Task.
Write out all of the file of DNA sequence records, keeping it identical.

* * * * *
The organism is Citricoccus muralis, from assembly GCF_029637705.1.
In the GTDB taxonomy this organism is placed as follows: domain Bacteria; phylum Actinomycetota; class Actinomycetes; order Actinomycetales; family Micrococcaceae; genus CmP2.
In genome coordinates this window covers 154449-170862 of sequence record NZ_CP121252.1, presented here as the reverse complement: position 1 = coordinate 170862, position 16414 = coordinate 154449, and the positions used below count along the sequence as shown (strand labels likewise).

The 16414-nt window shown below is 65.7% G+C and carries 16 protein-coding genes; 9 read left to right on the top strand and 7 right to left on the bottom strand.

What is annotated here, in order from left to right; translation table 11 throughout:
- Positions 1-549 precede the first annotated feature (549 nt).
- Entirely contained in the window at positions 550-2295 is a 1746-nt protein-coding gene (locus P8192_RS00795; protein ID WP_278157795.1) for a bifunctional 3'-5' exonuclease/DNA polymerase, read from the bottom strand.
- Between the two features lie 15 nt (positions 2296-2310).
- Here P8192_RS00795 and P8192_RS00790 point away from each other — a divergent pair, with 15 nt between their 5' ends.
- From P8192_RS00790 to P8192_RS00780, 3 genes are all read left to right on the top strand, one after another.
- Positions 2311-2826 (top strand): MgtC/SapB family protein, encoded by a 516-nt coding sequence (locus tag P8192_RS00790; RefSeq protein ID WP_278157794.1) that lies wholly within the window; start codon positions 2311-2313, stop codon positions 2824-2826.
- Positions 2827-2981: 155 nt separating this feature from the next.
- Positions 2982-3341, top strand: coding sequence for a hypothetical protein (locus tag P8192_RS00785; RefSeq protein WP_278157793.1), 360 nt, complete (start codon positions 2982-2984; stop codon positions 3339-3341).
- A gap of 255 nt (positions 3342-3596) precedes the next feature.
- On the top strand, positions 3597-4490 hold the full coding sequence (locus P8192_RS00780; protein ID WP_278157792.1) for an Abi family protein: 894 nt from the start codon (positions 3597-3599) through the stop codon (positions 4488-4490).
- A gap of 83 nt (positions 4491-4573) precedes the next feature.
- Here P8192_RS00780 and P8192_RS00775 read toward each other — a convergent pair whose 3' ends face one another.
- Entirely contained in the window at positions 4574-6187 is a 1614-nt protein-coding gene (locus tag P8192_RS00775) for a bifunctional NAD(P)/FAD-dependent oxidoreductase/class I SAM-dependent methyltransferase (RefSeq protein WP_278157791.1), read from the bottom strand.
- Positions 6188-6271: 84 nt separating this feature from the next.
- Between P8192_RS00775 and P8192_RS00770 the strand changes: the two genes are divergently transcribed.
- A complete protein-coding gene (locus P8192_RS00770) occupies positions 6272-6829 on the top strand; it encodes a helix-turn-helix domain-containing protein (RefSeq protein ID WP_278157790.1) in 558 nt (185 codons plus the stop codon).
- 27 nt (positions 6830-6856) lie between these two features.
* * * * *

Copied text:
The organism is Citricoccus muralis, from assembly GCF_029637705.1.
In the GTDB taxonomy this organism is placed as follows: domain Bacteria; phylum Actinomycetota; class Actinomycetes; order Actinomycetales; family Micrococcaceae; genus CmP2.
In genome coordinates this window covers 154449-170862 of sequence record NZ_CP121252.1, presented here as the reverse complement: position 1 = coordinate 170862, position 16414 = coordinate 154449, and the positions used below count along the sequence as shown (strand labels likewise).

The 16414-nt window shown below is 65.7% G+C and carries 16 protein-coding genes; 9 read left to right on the top strand and 7 right to left on the bottom strand.

What is annotated here, in order from left to right; translation table 11 throughout:
- Positions 1-549 precede the first annotated feature (549 nt).
- Entirely contained in the window at positions 550-2295 is a 1746-nt protein-coding gene (locus P8192_RS00795; protein ID WP_278157795.1) for a bifunctional 3'-5' exonuclease/DNA polymerase, read from the bottom strand.
- Between the two features lie 15 nt (positions 2296-2310).
- Here P8192_RS00795 and P8192_RS00790 point away from each other — a divergent pair, with 15 nt between their 5' ends.
- From P8192_RS00790 to P8192_RS00780, 3 genes are all read left to right on the top strand, one after another.
- Positions 2311-2826 (top strand): MgtC/SapB family protein, encoded by a 516-nt coding sequence (locus tag P8192_RS00790; RefSeq protein ID WP_278157794.1) that lies wholly within the window; start codon positions 2311-2313, stop codon positions 2824-2826.
- Positions 2827-2981: 155 nt separating this feature from the next.
- Positions 2982-3341, top strand: coding sequence for a hypothetical protein (locus tag P8192_RS00785; RefSeq protein WP_278157793.1), 360 nt, complete (start codon positions 2982-2984; stop codon positions 3339-3341).
- A gap of 255 nt (positions 3342-3596) precedes the next feature.
- On the top strand, positions 3597-4490 hold the full coding sequence (locus P8192_RS00780; protein ID WP_278157792.1) for an Abi family protein: 894 nt from the start codon (positions 3597-3599) through the stop codon (positions 4488-4490).
- A gap of 83 nt (positions 4491-4573) precedes the next feature.
- Here P8192_RS00780 and P8192_RS00775 read toward each other — a convergent pair whose 3' ends face one another.
- Entirely contained in the window at positions 4574-6187 is a 1614-nt protein-coding gene (locus tag P8192_RS00775) for a bifunctional NAD(P)/FAD-dependent oxidoreductase/class I SAM-dependent methyltransferase (RefSeq protein WP_278157791.1), read from the bottom strand.
- Positions 6188-6271: 84 nt separating this feature from the next.
- Between P8192_RS00775 and P8192_RS00770 the strand changes: the two genes are divergently transcribed.
- A complete protein-coding gene (locus P8192_RS00770) occupies positions 6272-6829 on the top strand; it encodes a helix-turn-helix domain-containing protein (RefSeq protein ID WP_278157790.1) in 558 nt (185 codons plus the stop codon).
- 27 nt (positions 6830-6856) lie between these two features.